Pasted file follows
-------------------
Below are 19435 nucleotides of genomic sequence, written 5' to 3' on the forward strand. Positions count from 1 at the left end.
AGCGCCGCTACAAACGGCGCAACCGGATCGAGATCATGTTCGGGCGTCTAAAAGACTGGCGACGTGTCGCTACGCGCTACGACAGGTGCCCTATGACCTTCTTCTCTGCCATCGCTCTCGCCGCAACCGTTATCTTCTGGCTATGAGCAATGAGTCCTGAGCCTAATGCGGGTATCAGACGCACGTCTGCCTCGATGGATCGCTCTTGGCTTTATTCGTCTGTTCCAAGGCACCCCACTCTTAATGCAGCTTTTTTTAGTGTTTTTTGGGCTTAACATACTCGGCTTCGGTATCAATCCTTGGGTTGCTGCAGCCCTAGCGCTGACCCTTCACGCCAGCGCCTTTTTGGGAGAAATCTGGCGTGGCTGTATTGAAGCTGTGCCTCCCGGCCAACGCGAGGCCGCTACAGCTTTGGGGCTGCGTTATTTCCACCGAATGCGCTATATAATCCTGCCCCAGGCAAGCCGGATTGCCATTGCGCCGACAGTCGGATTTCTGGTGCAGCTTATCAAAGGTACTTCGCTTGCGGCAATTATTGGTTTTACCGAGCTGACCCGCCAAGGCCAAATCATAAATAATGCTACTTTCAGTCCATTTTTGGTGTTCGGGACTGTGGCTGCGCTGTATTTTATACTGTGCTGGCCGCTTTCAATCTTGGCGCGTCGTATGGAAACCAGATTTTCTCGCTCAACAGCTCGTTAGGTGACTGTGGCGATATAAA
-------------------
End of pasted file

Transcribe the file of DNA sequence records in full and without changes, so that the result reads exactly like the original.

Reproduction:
Below are 19435 nucleotides of genomic sequence, written 5' to 3' on the forward strand. Positions count from 1 at the left end.
AGCGCCGCTACAAACGGCGCAACCGGATCGAGATCATGTTCGGGCGTCTAAAAGACTGGCGACGTGTCGCTACGCGCTACGACAGGTGCCCTATGACCTTCTTCTCTGCCATCGCTCTCGCCGCAACCGTTATCTTCTGGCTATGAGCAATGAGTCCTGAGCCTAATGCGGGTATCAGACGCACGTCTGCCTCGATGGATCGCTCTTGGCTTTATTCGTCTGTTCCAAGGCACCCCACTCTTAATGCAGCTTTTTTTAGTGTTTTTTGGGCTTAACATACTCGGCTTCGGTATCAATCCTTGGGTTGCTGCAGCCCTAGCGCTGACCCTTCACGCCAGCGCCTTTTTGGGAGAAATCTGGCGTGGCTGTATTGAAGCTGTGCCTCCCGGCCAACGCGAGGCCGCTACAGCTTTGGGGCTGCGTTATTTCCACCGAATGCGCTATATAATCCTGCCCCAGGCAAGCCGGATTGCCATTGCGCCGACAGTCGGATTTCTGGTGCAGCTTATCAAAGGTACTTCGCTTGCGGCAATTATTGGTTTTACCGAGCTGACCCGCCAAGGCCAAATCATAAATAATGCTACTTTCAGTCCATTTTTGGTGTTCGGGACTGTGGCTGCGCTGTATTTTATACTGTGCTGGCCGCTTTCAATCTTGGCGCGTCGTATGGAAACCAGATTTTCTCGCTCAACAGCTCGTTAGGTGACTGTGGCGATATAAA